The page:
Health Benefits of Nuts: Peanuts

I visited my mum recently and i needed some tea on a cold morning. Tetrapleura tetraptera (Aridan), pineapple peels, ginger and garlic were available and I gave instructions for them to be cooked. That was the tea we had that day. I like to look for safer substitutes in nature instead of using store bought edibles all the time.

In 1997, while observing the mandatory one-year National Youth Service Corps program in Garkawa, Plateau State, I saw some strange species of peanuts. Some even had scratches on them! At some point I took advantage of the fact that the nut was in abundance and started experimenting with cooking it with beans and it turned out tasty. In the house where I lived, they made kulikuli and groundnut oil, which are some of its by-products. This week I decided to “come home” after discussing two non-native nuts while talking about groundnuts (Arachis hypogaea), commonly known as groundnut.

Peanuts and peanut products are extremely healthy. They are packed with nutrients such as protein, fiber, healthy fats, vitamins, minerals, polyphenols and antioxidants. They are an excellent source of compounds such as resveratrol, phenolic acids, flavonoids and phytosterols. They are also a good source of coenzyme Q10 and contain all 20 amino acids, with arginine being the highest. They are an excellent source of biotin, copper, niacin, folate, manganese, vitamin E, thiamin, phosphorus and magnesium. The skins are considered a low economic value by-product of the peanut industry. However, they contain high levels of bioactive compounds, including catechins and procyanidins, known for their health-promoting properties.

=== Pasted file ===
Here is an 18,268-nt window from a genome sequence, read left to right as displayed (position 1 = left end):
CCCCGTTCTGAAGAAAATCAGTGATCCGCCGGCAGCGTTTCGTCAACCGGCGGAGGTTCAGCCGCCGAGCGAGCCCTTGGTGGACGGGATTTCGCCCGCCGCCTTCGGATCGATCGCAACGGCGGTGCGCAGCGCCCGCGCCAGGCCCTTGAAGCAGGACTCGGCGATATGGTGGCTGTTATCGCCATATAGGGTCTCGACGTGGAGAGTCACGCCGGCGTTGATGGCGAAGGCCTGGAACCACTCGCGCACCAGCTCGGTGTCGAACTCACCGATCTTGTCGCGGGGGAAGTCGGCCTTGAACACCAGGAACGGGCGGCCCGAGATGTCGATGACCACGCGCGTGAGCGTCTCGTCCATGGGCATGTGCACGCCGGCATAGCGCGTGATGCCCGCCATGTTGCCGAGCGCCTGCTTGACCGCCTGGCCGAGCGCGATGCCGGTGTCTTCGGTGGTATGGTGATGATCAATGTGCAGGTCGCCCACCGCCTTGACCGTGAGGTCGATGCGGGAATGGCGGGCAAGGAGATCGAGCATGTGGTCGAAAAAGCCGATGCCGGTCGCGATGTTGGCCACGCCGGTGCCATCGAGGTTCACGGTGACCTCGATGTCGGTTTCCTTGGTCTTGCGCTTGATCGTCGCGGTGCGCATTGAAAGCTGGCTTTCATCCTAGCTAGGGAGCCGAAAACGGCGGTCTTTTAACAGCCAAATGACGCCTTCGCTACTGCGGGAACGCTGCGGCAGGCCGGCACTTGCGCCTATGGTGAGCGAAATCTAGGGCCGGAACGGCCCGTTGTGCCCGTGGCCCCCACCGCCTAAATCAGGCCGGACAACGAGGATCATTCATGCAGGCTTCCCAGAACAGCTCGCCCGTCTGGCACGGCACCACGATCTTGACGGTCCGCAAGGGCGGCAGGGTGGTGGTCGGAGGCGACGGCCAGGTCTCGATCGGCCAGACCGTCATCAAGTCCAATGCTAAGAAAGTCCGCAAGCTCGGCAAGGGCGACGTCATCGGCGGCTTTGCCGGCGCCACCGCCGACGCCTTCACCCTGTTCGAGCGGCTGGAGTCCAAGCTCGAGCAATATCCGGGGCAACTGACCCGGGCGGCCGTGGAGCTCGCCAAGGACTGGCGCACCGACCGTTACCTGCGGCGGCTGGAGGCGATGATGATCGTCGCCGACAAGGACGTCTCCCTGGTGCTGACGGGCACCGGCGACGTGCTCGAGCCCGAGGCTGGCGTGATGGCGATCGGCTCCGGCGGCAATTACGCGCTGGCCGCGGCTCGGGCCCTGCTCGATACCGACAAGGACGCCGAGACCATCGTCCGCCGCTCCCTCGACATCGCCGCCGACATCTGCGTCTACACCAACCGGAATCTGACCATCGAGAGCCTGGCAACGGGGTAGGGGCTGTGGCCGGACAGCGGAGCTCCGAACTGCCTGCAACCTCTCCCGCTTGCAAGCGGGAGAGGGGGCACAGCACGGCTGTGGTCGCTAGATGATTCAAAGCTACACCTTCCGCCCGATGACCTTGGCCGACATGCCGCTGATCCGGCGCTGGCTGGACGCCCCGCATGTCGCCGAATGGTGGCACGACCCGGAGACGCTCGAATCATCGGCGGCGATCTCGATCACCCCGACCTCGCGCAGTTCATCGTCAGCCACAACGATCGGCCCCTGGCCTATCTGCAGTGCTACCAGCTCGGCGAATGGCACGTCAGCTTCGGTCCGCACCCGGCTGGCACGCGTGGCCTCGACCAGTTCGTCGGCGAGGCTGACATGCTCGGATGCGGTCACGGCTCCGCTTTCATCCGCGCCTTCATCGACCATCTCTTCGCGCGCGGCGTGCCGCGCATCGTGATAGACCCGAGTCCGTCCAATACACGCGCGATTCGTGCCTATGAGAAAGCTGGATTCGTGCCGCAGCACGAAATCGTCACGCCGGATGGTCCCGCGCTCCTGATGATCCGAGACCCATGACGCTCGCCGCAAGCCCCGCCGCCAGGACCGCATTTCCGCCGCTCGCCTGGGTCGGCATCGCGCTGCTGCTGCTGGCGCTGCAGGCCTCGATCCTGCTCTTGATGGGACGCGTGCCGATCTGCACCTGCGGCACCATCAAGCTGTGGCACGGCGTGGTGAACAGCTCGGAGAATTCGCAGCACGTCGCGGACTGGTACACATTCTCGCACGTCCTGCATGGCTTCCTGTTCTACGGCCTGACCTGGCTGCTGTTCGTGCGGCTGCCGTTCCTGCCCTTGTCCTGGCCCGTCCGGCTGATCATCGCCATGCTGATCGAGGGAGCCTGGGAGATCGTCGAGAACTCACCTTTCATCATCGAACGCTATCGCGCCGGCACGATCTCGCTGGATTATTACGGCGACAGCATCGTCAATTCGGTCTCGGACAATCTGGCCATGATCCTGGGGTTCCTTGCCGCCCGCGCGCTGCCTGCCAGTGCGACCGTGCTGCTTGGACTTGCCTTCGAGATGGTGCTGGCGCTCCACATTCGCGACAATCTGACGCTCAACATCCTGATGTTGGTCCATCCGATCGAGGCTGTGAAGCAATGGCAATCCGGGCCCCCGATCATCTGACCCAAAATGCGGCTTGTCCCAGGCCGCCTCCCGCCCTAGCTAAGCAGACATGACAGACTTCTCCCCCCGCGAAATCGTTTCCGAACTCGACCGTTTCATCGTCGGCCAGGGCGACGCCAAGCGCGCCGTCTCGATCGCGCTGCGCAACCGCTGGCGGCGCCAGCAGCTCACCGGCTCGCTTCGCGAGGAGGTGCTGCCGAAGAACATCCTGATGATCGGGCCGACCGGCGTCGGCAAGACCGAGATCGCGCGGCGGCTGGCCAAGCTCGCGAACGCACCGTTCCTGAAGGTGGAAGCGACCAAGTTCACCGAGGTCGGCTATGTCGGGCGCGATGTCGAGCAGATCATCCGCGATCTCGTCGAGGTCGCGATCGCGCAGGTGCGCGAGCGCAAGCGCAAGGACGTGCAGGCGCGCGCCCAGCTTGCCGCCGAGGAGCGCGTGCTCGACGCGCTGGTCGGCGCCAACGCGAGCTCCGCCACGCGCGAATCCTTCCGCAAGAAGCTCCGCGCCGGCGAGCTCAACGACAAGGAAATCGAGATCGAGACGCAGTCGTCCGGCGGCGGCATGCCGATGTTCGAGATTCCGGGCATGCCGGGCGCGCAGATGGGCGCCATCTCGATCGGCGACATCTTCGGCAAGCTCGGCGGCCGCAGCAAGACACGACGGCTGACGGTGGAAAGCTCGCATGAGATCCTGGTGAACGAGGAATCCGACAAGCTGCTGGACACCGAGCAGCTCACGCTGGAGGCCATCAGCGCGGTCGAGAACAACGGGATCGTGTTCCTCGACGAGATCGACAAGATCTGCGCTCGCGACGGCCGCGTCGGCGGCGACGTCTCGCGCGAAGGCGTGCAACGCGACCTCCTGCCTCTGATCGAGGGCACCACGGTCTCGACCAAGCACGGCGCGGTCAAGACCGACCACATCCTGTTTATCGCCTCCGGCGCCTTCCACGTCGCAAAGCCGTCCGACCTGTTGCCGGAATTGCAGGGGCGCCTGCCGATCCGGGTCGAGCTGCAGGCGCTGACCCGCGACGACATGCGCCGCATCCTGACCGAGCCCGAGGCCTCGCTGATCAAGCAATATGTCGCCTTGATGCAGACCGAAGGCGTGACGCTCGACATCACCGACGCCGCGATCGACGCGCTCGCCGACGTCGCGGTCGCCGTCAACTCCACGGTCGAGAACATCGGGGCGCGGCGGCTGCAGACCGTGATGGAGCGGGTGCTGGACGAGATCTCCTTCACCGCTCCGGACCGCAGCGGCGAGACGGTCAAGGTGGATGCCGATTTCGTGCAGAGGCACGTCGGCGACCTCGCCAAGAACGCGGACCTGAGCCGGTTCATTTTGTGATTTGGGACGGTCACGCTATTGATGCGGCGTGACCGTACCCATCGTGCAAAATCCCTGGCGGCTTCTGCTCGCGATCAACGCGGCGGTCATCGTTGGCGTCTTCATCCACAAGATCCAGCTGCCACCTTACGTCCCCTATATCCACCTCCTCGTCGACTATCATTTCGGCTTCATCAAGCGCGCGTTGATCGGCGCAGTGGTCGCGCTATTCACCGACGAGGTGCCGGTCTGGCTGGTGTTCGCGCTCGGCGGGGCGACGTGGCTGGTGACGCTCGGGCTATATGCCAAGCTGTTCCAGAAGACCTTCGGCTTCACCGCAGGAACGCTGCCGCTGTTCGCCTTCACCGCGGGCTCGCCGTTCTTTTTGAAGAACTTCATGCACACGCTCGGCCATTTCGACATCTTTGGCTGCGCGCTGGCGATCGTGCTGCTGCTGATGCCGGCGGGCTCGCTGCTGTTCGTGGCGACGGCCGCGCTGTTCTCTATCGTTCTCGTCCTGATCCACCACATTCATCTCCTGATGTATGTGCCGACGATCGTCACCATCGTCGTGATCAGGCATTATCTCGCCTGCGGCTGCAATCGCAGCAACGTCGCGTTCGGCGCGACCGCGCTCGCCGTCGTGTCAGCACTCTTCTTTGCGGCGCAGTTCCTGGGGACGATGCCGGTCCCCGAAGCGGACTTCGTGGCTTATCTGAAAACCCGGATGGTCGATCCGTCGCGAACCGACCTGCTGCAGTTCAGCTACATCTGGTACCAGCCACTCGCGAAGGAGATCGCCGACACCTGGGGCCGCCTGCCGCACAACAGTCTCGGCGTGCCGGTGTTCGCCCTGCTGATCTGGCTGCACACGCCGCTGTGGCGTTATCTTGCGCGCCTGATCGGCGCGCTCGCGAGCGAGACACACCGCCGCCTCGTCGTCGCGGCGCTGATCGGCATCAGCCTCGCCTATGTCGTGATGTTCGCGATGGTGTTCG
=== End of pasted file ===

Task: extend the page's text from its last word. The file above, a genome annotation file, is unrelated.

Some of the by-products are peanut oil, peanut flour, peanut soup, and peanut cake (kulikuli). The oil is one of the most commonly used edible oils in the world. It is often used in cooking, making margarines, salad oils, etc. It is sometimes applied directly to the skin for arthritis, joint pain, dry skin, eczema, crusting and flaking of the scalp without hair loss, and other skin disorders that cause flaking. Rectally, it is used in ointments and medicinal oils to treat constipation. It is used in many ways, including in the manufacture of pharmaceuticals, soaps, cold creams, ointments, lubricants, paints, emulsions for insect control, and fuel for diesel engines.

They are processed into flour (peanut flour). Flour contains a good amount of protein and has been used to replace animal protein in a variety of products. It mixes well with cereal flour to produce products with excellent flavor, texture and color. Another by-product is peanut butter. It is a paste or food spread made from ground and dry-roasted peanuts. It is usually served as a spread on bread, toast or crackers and used to make sandwiches. There is also a cake from oil extraction which is known as kulikuli. Peanuts are also used for cooking soups.

Let’s see some of its advantages

High in protein: Protein is important for growth and development as well as wound healing, tissue repair, immune function and more. It is also crucial for increasing strength and supporting muscle growth,

Peanuts are an excellent source of protein. According to one study, taking peanut powder supplements increased muscle mass and strength in older adults when combined with resistance training.